How venture capital became a component of the US National System of Innovation
Venture capital (VC) is a relatively recent addition to the US national system of innovation (NSI). Tracing the history of the VC industry in the US provides an interesting example of how NSIs can add new institutions, and in the process be transformed. The history encompasses important exogenous events, endogenous developments, and actions by individual actors. The story of the development of VC is set in the technological trajectories where it has experienced its greatest success, the information, communications, and biomedical industries. The emergence of VC is intimately related to various government actions, and yet the paper does not attribute a deus ex machina role to government actors. While NSI theory provides the framework, it is also recognized that VC is geographically localized in a few regions, and a regional innovation system perspective is also valuable. Copyright 2011 The Author 2011. Published by Oxford University Press on behalf of Associazione ICC. All rights reserved., Oxford University Press.
If you experience problems downloading a file, check if you have the proper application to view it first. In case of further problems read the IDEAS help page. Note that these files are not on the IDEAS site. Please be patient as the files may be large.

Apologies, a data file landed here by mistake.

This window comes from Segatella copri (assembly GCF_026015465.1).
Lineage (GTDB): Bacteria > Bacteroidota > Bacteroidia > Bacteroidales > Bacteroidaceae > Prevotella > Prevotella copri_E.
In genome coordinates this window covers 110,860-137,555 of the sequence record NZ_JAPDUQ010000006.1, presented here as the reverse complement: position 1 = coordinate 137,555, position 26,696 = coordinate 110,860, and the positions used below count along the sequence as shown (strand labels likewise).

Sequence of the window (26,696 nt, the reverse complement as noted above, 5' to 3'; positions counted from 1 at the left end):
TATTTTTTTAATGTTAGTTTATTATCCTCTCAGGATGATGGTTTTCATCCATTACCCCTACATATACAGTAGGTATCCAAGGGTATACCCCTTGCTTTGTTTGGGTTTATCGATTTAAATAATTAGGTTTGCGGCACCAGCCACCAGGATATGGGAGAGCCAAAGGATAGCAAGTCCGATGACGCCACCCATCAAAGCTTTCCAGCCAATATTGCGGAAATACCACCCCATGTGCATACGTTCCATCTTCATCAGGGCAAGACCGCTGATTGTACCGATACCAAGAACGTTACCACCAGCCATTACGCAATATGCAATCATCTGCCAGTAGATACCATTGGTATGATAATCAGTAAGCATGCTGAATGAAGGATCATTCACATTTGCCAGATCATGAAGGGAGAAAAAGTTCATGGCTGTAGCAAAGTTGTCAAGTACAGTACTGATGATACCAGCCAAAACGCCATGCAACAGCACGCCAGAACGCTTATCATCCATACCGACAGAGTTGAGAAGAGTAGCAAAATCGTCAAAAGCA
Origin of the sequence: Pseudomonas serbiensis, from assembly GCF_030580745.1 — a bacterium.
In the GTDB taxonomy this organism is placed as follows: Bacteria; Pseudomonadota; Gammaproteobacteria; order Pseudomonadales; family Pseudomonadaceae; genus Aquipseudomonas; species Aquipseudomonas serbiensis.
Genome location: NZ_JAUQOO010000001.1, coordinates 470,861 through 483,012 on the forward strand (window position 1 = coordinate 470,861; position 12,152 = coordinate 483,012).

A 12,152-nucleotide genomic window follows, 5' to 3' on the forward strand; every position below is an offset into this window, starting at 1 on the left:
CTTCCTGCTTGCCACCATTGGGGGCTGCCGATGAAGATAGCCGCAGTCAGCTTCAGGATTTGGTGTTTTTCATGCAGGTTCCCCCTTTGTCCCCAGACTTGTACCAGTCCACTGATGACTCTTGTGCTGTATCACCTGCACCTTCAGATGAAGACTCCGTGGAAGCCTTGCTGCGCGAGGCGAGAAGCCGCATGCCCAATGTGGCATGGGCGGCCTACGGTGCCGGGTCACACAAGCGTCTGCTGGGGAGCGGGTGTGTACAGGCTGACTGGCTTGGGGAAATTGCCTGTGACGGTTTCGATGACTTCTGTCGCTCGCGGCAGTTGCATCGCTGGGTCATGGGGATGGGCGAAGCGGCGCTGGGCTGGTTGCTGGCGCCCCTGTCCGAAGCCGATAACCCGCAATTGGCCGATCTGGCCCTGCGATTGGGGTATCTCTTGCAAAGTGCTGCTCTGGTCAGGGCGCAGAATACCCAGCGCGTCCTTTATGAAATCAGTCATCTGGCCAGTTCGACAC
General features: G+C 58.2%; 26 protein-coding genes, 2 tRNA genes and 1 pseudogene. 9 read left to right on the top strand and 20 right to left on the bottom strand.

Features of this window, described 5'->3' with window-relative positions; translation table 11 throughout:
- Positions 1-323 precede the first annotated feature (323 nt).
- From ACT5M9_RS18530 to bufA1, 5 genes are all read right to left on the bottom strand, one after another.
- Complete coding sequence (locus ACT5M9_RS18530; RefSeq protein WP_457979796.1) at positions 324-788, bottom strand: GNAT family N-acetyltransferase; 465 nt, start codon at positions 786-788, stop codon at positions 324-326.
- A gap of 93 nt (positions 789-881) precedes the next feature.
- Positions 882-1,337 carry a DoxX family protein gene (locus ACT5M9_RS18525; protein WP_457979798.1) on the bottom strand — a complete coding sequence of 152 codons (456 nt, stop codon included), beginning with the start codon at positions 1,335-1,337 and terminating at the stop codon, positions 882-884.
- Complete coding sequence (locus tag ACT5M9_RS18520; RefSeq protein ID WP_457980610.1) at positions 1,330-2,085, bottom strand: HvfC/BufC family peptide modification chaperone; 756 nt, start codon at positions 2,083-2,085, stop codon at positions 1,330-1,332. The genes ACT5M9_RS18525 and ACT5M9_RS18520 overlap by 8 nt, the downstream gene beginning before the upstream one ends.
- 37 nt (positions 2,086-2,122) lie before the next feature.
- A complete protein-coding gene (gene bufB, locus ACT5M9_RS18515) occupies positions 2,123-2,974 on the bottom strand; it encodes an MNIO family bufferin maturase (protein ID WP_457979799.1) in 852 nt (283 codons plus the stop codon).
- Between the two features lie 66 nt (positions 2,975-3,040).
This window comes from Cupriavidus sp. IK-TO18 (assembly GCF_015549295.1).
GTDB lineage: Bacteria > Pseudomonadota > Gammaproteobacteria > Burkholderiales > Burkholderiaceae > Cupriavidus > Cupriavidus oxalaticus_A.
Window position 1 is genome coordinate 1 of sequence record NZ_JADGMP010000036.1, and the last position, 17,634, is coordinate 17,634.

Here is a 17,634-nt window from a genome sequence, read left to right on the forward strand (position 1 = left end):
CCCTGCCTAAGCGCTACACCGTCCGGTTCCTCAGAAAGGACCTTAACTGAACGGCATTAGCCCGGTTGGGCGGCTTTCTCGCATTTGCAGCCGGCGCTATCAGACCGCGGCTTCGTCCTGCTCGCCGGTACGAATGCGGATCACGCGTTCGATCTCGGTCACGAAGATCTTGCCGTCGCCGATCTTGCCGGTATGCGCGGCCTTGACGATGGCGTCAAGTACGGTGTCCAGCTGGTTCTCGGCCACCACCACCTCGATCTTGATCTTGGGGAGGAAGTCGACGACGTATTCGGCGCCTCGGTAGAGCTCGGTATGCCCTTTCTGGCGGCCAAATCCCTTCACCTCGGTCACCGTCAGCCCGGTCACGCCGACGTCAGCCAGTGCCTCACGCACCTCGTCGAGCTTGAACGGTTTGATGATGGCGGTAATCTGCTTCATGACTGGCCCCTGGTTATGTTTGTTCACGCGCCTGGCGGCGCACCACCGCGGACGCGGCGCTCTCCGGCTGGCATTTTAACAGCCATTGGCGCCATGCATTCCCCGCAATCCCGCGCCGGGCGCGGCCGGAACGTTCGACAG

As the access to this document is restricted, you may want to look for a different version under "Related research" (further below) or search for a different version of it.
Volume (Year): 20 (2011)
Issue (Month): 6 (December)
|Contact details of provider:|| Postal: |
Fax: 01865 267 985
Web page: http://icc.oupjournals.org/Email:
|Order Information:||Web: http://www.oup.co.uk/journals|
When requesting a correction, please mention this item's handle: RePEc:oup:indcch:v:20:y:2011:i:6:p:1677-1723. See general information about how to correct material in RePEc.
For technical questions regarding this item, or to correct its authors, title, abstract, bibliographic or download information, contact: (Oxford University Press)or (Christopher F. Baum)
If references are entirely missing, you can add them using this form.